Monday, July 22, 2013

Understanding Martha: We're Doing it Wrong

Pentecost 9 (Year C)
21 July 2013

Genesis 18:1-10a; Luke 10:38-42

            With this cartoon in mind, I think that the common interpretation of this story might have been wrong for several hundred years. Each story in Scripture has three contexts, all of which we are relying on the Holy Spirit and God’s gift of reason to help us interpret. With today’s gospel reading, we have to determine what was happening when the actual event occurred, why the writer thought it was important to include over nearly fifty years later, and what God is saying to us today with regard to the story.

         When Jesus first came to Bethany and stayed with Martha and Mary, he already knows them. They are friends of his. Martha is apparently the older sister, since the house is listed as hers. Maybe there is some sibling rivalry between Mary and Martha (younger and older) or maybe Martha has always done most of the work. Regardless, Martha has begun the culturally appropriate tasks of preparing her home to host a guest (or several) and Mary is not helping. When Martha complains about her burden, Jesus tells her Mary has made a different choice.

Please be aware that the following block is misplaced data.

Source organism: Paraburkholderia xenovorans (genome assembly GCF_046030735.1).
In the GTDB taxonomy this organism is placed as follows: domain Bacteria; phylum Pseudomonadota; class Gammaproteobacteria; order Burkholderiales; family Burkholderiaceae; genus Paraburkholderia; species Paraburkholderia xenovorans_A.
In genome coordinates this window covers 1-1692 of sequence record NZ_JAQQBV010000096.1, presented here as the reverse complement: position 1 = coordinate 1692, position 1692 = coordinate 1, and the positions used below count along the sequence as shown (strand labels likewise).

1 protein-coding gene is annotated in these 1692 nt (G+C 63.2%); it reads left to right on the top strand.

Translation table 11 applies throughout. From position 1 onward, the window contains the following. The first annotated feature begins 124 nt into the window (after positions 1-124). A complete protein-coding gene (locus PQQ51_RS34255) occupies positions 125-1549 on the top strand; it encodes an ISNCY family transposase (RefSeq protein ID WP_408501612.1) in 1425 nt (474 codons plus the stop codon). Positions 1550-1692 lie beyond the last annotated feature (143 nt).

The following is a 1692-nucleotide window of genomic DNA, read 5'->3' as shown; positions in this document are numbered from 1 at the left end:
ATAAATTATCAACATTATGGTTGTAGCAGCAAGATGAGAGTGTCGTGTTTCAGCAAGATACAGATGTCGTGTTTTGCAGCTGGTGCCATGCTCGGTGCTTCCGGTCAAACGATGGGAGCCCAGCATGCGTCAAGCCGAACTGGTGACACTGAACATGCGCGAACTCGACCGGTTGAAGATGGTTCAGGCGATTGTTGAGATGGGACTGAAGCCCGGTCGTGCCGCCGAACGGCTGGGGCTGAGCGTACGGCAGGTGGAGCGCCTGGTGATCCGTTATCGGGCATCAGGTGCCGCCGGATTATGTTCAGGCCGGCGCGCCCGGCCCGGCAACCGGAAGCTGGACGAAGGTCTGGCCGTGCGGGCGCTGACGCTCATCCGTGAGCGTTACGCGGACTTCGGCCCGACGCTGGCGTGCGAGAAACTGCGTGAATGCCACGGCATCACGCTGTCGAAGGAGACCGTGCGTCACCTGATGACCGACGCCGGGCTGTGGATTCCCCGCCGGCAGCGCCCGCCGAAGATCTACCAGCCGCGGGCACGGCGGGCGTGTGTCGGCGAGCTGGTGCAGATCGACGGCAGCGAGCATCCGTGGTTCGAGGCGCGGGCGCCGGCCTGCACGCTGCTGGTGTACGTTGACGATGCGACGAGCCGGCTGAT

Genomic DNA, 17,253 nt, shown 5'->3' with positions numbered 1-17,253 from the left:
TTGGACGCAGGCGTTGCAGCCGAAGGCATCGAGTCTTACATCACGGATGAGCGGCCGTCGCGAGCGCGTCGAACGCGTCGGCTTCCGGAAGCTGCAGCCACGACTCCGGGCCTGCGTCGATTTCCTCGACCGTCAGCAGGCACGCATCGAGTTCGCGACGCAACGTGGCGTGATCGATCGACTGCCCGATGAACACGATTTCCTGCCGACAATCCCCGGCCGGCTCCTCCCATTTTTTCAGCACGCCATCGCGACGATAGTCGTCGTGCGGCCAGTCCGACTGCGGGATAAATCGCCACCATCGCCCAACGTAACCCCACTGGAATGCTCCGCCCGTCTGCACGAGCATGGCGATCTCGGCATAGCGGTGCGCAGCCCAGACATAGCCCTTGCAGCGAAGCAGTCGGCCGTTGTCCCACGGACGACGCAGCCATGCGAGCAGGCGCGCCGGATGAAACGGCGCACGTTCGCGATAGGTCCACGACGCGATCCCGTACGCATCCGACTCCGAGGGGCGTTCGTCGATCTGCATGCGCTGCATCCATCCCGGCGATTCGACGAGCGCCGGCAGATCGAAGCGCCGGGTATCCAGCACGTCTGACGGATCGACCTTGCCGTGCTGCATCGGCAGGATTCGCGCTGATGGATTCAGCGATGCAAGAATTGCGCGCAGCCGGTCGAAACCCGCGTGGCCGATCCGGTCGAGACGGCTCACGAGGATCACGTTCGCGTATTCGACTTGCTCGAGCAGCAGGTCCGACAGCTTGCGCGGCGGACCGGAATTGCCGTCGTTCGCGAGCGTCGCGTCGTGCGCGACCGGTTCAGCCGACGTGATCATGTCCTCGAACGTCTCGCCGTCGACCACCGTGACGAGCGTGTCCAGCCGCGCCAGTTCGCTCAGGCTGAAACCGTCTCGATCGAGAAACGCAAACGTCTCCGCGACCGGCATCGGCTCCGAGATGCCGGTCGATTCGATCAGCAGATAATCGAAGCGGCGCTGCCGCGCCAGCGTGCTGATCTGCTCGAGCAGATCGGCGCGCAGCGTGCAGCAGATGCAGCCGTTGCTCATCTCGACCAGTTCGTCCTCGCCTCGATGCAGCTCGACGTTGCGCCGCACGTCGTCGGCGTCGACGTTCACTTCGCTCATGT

The implication of Jesus’ words is that what Mary has chosen is more important that what Martha has chosen. It doesn’t mean that Jesus doesn’t understand that dinner has to get made, but that Martha shouldn’t be consumed with what has to be done, but should instead focus on who she’s hosting. Having Jesus present means that the focus isn’t on what you can do for him, but what he does for you. Mary is learning from him, hearing his radical teaching,… she is actually paying attention to who their guest is, as opposed to what has to be done for a guest. Even when we hear this story this way, most of us still have a lot of sympathy for Martha and what it takes to get things done. We are able to understand, however briefly, what Jesus is saying about Mary.

         When Luke is writing sometime in the 70s A.D./C.E., the early church is struggling with what to say about the role of women. Are they able to sit and learn with men? Do they have the capacity? Is it appropriate? When Luke includes this story in that context, it is a rebuke to those who believe women are better suited to the tasks of hospitality at the edges of the early church, rather than the work of discipleship through learning (and maybe teaching!). Luke’s story makes the space for people to hear Jesus say that a woman learning is right and proper and even part of their duties as his followers. Luke understands the importance of hospitality and the work of the community, but it is not to be done solely by women to the exclusion of their ability to participate otherwise in the life of the community.